This sermon is the first of six that will lift up the six core values discerned to guide Central Woodward Christian Church. It is reposted from Words of Welcome. We discerned these values in a context of prayer, worship, and study. We talked about our community and what it means to be a Disciple in the context of this community, beginning with our 5-mile radius, and expanding outward in concentric to the ends of the earth Acts 1:
I am a White American and a Christian.
I am progressive in my politics and have sought to be part of efforts at bridging the gaps between ethnic communities. A strong majority of the population in the suburbs, including the one I live in, is White. The demographics are changing, but the old lines of division remain with us.
In fact the legacy of the riots remains palpable in the minds of many. I understand -- at an intellectual level -- the pain experienced by members of the Black community, but I can never truly experience the realities that one faces as a person of color, especially when it comes to engaging with law enforcement.
There is great frustration in the Black community. Sometimes the anger explodes into violence, which is often met with heavy-handed police tactics. These realities are deeply rooted in our own American psyche.
And yet can we truly separate ourselves? Psychologist and Christian thinker Richard Beck has contemplated these issues and suggests that perhaps we who are white should think in terms of picking up the cross. Atonement theory is problematic for many of us, especially those of us who are more liberal, but how do we find a way forward?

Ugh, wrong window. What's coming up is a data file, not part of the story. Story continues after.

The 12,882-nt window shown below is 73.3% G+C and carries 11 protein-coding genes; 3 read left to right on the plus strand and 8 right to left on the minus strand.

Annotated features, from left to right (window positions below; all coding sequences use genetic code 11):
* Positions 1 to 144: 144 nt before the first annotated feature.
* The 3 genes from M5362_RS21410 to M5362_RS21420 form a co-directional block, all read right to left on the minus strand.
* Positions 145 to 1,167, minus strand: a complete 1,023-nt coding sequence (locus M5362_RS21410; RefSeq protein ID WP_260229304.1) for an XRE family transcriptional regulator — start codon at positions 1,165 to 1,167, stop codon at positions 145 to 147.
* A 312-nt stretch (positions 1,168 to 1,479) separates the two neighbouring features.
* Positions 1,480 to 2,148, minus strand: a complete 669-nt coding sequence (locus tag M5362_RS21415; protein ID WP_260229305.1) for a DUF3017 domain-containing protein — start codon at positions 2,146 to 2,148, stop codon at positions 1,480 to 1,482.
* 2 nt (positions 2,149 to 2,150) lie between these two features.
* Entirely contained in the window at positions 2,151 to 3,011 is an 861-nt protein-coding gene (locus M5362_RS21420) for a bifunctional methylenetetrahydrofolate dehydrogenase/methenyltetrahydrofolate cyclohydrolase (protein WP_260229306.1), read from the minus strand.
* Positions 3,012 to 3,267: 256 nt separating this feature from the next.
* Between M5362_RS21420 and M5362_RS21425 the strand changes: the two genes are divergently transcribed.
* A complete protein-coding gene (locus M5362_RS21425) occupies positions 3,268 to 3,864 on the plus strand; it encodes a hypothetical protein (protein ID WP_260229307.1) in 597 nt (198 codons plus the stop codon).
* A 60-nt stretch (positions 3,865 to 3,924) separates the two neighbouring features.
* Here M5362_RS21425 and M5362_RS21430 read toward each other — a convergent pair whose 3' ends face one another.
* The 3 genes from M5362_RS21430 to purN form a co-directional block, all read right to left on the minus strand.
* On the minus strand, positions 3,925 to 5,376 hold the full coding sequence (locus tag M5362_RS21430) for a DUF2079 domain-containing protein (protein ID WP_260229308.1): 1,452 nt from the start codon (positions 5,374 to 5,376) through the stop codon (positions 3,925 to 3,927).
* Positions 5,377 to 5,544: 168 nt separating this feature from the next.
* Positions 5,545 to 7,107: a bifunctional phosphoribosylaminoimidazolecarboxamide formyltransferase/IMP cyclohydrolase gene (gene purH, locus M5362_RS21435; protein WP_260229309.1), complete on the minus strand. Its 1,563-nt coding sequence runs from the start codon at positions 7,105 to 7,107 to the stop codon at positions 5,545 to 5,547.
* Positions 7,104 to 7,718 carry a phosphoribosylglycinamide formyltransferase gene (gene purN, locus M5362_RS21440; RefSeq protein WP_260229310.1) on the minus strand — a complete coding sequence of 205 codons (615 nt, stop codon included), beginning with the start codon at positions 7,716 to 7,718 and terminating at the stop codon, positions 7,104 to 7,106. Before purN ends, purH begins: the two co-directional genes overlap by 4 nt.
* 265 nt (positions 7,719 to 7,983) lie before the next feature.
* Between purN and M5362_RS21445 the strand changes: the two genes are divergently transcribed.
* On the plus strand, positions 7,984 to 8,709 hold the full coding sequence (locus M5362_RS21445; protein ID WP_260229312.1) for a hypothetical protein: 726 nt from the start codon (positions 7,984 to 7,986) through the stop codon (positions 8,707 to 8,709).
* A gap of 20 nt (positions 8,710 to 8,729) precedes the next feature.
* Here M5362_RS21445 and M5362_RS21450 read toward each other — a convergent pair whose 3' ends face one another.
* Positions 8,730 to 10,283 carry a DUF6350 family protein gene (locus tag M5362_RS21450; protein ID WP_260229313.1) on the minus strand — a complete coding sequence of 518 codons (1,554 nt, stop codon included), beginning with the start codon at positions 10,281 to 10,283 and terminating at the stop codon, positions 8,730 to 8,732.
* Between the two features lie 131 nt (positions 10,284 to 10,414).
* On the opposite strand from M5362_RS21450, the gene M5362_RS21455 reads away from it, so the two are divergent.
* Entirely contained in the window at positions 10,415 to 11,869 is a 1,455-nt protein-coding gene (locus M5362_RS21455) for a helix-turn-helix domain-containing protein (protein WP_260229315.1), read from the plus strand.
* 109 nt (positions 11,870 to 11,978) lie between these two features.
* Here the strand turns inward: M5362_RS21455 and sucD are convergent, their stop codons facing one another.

Below is just a brief excerpt from an earlier post at Experimental Theology. Share your thoughts, if you would like. But as Black voices tell us, reconciliation comes with a price, a cost, a burden.
This cross, this burden, is one that Whites habitually refuse to pick up. Sympathy for Black rage. White people are more than happy to talk about racial reconciliation until 1 the rage is directed at them or 2 the burden of reconciliation becomes too costly. In short, Whites want atonement and reconciliation with no cross, no passion, no willingness to suffer for sin.
Sins can mount and mount and mount, across generations, with no reckoning.
And so the wound festers. And maybe here is where, perhaps, the notion of vicarious suffering does play a part. The question for me is this --as a White man who seeks to be involved in reconciliation efforts -- am I willing to pick up the cross laid before me? I want to say yes, but will I do this?
Am I willing to acknowledge my complicity?Text of Mayflower Compact: In the name of God, Amen. We whose names are under-written, the loyal subjects of our dread sovereign Lord, King James, by the grace of God, of Great Britain, France, and Ireland King, Defender of the Faith, etc.
I have struggled to make sense of the tragic events at Ferguson, Missouri. I am a White American and a Christian. I am progressive in my politics and have sought to be part of efforts at bridging the gaps between ethnic communities.
Search for American models based on their image, find models for shootings, modeling jobs, search local models from our modeling community. This sermon is the first of six that will lift up the six core values discerned to guide Central Woodward Christian Church. It is reposted from Words of Welcome.
John When we gathered in February for a retreat, we discerned six core values that define our mission and vision as a. The ideas put forth by the Puritans are not simply an important starting point for American culture because they were the first in the country, but because they offered ways of thinking that are still ingrained in our culture today.
John Carver William Brewster John Alden William Mullins John Craxton John Howland John Tilly Thomas Tinker John Turner Digery Priest Edmond Margeson Richard Clark.